“Prayer alone is not enough” is a statement that pastors aren’t used to hearing from their church leaders. But that was the message of a missive sent out to individual churches from the Episcopal Dioceses after the attack at Pulse nightclub in Orlando. “Admittedly, I was a bit taken aback by this sentence,” said Reverend Robin James, priest at St. Andrew’s Episcopal Church in New Paltz. “And yet I believe it to be completely appropriate that our bishops call us to do more than prayer. There’s an aspect of prayer that is essential to who we are as Christians, but that’s not the only thing. And our bishops said it’s not enough.”
At the same time, pastor Tobias Anderson of Redeemer Lutheran Church was reaching out to fellow clergy in town about coming together in a unified way to remember the victims in Orlando. “It’s about building bridges,” he said. “We all have to find a way to come together.”
The result was an ecumenical vigil for peace and healing held Wednesday evening, July 13. Nearly 50 people took part in the effort organized through the cooperation of five congregations in New Paltz that are each publicly welcoming to the LGBTQ community. Represented were Redeemer Lutheran Church, Reformed Church of New Paltz, St. Andrew’s Episcopal Church, New Paltz United Methodist Church and New Paltz Religious Society of Friends/Quakers. And while the initial intent stemmed from the targeting of the LGBTQ community, the violence directed at law enforcement in Dallas and individuals in Baton Rouge and Minnesota redirected the purpose of the event to honoring all victims of violence.
The vigil began outside St. Andrew’s with music and prayer. Many ages and ethnicities were represented. Small rainbow flags were distributed and a number of people wore multi-hued scarves. One woman’s t-shirt read simply, “Room for All.”
Pastors Mark Mast from the Reformed Church and Bette Sohm from United Methodist Church joined Robin James from St. Andrew’s and Tobias Anderson from Redeemer Lutheran. Each spoke briefly about love and acceptance, and parishioners stepped forward to offer readings that included “On Why We Forgive” by Desmond Tutu and a statement by Bishop Elizabeth Eaton issued after Orlando.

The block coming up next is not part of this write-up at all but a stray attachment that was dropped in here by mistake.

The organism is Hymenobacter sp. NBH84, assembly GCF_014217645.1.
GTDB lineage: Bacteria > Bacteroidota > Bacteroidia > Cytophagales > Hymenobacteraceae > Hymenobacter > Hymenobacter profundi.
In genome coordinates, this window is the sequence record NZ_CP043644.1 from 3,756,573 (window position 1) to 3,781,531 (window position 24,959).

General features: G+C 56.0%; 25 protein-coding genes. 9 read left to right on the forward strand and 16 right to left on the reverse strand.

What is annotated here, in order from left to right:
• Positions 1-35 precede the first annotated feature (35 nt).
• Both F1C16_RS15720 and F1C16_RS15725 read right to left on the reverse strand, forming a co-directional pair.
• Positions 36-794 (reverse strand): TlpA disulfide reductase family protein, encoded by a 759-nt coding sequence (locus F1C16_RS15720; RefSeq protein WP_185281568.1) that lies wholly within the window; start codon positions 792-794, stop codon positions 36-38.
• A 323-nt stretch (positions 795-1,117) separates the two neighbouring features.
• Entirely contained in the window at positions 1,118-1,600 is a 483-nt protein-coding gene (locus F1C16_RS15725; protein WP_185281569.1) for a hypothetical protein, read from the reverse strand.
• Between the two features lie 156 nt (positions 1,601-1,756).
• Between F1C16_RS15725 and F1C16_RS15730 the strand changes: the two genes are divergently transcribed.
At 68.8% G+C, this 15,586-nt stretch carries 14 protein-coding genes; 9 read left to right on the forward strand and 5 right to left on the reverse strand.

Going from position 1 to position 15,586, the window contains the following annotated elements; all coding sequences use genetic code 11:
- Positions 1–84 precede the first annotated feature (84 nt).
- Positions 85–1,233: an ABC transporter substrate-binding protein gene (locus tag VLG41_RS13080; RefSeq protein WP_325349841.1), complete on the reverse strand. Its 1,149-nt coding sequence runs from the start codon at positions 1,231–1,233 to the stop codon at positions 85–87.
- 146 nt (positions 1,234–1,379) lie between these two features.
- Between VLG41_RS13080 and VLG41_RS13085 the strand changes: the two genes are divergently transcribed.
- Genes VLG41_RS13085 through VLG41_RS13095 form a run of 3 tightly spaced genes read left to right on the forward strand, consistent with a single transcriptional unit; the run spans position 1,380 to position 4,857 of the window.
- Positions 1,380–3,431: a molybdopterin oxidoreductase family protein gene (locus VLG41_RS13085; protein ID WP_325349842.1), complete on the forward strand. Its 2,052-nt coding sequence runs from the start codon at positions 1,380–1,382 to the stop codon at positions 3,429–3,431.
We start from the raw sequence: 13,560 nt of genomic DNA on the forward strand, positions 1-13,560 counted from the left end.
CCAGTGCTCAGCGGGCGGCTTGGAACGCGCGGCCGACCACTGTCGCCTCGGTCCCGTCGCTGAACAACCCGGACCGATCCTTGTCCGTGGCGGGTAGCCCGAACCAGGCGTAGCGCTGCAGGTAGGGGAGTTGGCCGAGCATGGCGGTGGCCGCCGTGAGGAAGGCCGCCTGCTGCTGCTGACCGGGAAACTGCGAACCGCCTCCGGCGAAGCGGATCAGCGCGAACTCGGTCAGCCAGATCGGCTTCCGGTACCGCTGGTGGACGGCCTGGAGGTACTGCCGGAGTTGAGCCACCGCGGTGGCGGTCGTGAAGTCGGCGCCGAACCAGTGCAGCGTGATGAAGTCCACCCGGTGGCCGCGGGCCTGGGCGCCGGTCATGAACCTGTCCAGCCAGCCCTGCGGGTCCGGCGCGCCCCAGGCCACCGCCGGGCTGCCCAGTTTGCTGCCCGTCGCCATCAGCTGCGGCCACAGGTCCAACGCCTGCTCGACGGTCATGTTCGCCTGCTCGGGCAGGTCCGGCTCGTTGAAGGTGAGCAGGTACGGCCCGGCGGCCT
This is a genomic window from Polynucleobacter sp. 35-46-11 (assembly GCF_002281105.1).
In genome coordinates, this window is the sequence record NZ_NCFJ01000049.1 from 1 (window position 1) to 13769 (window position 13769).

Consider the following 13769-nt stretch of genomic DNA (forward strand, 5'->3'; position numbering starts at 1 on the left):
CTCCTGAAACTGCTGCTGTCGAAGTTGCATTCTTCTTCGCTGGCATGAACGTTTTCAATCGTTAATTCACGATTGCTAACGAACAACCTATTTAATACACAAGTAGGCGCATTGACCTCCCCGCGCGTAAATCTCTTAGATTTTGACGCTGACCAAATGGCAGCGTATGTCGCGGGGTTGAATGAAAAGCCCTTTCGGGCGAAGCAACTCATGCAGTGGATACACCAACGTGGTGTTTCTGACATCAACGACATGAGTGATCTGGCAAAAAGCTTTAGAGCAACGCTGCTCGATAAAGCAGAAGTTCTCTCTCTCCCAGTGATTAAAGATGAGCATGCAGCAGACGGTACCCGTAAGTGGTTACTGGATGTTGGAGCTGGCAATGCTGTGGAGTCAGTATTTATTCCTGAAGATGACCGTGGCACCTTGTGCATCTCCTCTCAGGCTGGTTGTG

Readings and prayers were interspersed with songs. Pastor Anderson accompanied the assembled on guitar as the group sang “Let There Be Peace on Earth” and “Amazing Grace” as well as a lovely original composition by Anderson titled, “I’m Dreaming of a World.” He said afterward he was very touched by how many people showed up early to the vigil to rehearse the songs, and their voices were indeed very sweet raised against the sounds of traffic going by on Main St.
At the midpoint of the vigil, the songs and prayer gave way to silence for the brief walk down Main Street to New Paltz United Methodist Church. More song and prayers were offered there outside the building before another silent walk back up the street to St. Andrew’s, where the vigil ended in brief worship and a congenial meeting over refreshments.
Asked afterward about the bishops’ statement that “prayer alone is not enough,” Reverend James said she took the letter as a call to action. “I felt very strongly that this was our call to come out of the building and engage our community in whatever way we can. To step outside the safety of our places of worship, and to open our doors.” She gestured toward the literally open doors of St. Andrew’s Church behind her. “Which is why they are propped open now and the building is available to people. We want to take that message of love and peace and justice out the doors. People sitting inside are already aware of the message; that’s why they’re in church on Sunday. But we need to come out of the doors and share that message of loving one another.”
Margaret Howe was one of the participants in the vigil who did a reading. She’s a member of New Paltz United Methodist Church and a certified lay speaker. When asked what she thinks people can do to prevent the targeting of the LGBTQ community, she responded, “Exactly what we just did tonight. We need to be vocal; we need to be out there with our ribbons.”
Howe added that United Methodist in New Paltz has been actively supportive of the LGBTQ community for a long time but officially became a “reconciling church” last December. The designation was created as a way for any Methodist congregation to go on the record that they publicly support the LGBTQ community and welcome them to full participation in the life of the church. “We here in New Paltz are a church open to all,” Howe said. “We’ve always considered ourselves an open church but it’s now official. We are a safe place and the community knows we are a safe place.”